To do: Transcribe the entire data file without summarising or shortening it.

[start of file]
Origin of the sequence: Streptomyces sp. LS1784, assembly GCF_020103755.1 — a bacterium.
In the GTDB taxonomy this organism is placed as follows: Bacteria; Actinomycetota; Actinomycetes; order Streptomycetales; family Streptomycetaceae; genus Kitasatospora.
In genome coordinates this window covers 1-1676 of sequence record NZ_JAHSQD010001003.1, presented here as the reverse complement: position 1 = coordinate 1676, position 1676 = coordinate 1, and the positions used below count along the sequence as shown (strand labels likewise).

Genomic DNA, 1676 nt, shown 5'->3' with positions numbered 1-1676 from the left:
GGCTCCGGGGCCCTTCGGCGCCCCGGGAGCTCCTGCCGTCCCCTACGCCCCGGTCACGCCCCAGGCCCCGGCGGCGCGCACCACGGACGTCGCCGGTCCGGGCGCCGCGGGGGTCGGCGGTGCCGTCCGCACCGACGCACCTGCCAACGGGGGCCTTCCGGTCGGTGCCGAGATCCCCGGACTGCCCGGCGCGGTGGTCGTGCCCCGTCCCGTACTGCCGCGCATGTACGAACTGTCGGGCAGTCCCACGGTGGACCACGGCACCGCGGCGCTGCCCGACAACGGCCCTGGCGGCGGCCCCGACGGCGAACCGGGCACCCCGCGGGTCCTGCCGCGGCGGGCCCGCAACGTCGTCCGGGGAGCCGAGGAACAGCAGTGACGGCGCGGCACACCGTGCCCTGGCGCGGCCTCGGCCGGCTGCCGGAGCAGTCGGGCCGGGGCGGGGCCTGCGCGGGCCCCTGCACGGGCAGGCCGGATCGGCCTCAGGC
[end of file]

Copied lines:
Origin of the sequence: Streptomyces sp. LS1784, assembly GCF_020103755.1 — a bacterium.
In the GTDB taxonomy this organism is placed as follows: Bacteria; Actinomycetota; Actinomycetes; order Streptomycetales; family Streptomycetaceae; genus Kitasatospora.
In genome coordinates this window covers 1-1676 of sequence record NZ_JAHSQD010001003.1, presented here as the reverse complement: position 1 = coordinate 1676, position 1676 = coordinate 1, and the positions used below count along the sequence as shown (strand labels likewise).

Genomic DNA, 1676 nt, shown 5'->3' with positions numbered 1-1676 from the left:
GGCTCCGGGGCCCTTCGGCGCCCCGGGAGCTCCTGCCGTCCCCTACGCCCCGGTCACGCCCCAGGCCCCGGCGGCGCGCACCACGGACGTCGCCGGTCCGGGCGCCGCGGGGGTCGGCGGTGCCGTCCGCACCGACGCACCTGCCAACGGGGGCCTTCCGGTCGGTGCCGAGATCCCCGGACTGCCCGGCGCGGTGGTCGTGCCCCGTCCCGTACTGCCGCGCATGTACGAACTGTCGGGCAGTCCCACGGTGGACCACGGCACCGCGGCGCTGCCCGACAACGGCCCTGGCGGCGGCCCCGACGGCGAACCGGGCACCCCGCGGGTCCTGCCGCGGCGGGCCCGCAACGTCGTCCGGGGAGCCGAGGAACAGCAGTGACGGCGCGGCACACCGTGCCCTGGCGCGGCCTCGGCCGGCTGCCGGAGCAGTCGGGCCGGGGCGGGGCCTGCGCGGGCCCCTGCACGGGCAGGCCGGATCGGCCTCAGGC